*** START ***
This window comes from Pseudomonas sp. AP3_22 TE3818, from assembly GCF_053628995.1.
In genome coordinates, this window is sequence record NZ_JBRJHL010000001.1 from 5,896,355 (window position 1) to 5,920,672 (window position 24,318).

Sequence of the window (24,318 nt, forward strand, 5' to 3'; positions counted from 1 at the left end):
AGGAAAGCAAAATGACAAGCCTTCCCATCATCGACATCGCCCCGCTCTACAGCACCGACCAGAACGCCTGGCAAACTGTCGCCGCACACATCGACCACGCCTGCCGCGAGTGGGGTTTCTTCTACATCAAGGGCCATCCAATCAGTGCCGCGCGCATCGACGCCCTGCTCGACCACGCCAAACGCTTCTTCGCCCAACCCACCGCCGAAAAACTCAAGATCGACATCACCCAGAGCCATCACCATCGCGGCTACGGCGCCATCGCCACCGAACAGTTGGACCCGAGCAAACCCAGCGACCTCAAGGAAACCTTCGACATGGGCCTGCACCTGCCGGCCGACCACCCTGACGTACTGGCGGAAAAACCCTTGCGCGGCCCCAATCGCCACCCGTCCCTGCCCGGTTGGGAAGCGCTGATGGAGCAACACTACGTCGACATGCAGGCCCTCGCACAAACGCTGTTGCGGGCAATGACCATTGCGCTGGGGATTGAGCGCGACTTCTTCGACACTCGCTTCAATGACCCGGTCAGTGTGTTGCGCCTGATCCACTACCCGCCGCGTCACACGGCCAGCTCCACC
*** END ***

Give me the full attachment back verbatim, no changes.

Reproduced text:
This window comes from Pseudomonas sp. AP3_22 TE3818, from assembly GCF_053628995.1.
In genome coordinates, this window is sequence record NZ_JBRJHL010000001.1 from 5,896,355 (window position 1) to 5,920,672 (window position 24,318).

Sequence of the window (24,318 nt, forward strand, 5' to 3'; positions counted from 1 at the left end):
AGGAAAGCAAAATGACAAGCCTTCCCATCATCGACATCGCCCCGCTCTACAGCACCGACCAGAACGCCTGGCAAACTGTCGCCGCACACATCGACCACGCCTGCCGCGAGTGGGGTTTCTTCTACATCAAGGGCCATCCAATCAGTGCCGCGCGCATCGACGCCCTGCTCGACCACGCCAAACGCTTCTTCGCCCAACCCACCGCCGAAAAACTCAAGATCGACATCACCCAGAGCCATCACCATCGCGGCTACGGCGCCATCGCCACCGAACAGTTGGACCCGAGCAAACCCAGCGACCTCAAGGAAACCTTCGACATGGGCCTGCACCTGCCGGCCGACCACCCTGACGTACTGGCGGAAAAACCCTTGCGCGGCCCCAATCGCCACCCGTCCCTGCCCGGTTGGGAAGCGCTGATGGAGCAACACTACGTCGACATGCAGGCCCTCGCACAAACGCTGTTGCGGGCAATGACCATTGCGCTGGGGATTGAGCGCGACTTCTTCGACACTCGCTTCAATGACCCGGTCAGTGTGTTGCGCCTGATCCACTACCCGCCGCGTCACACGGCCAGCTCCACC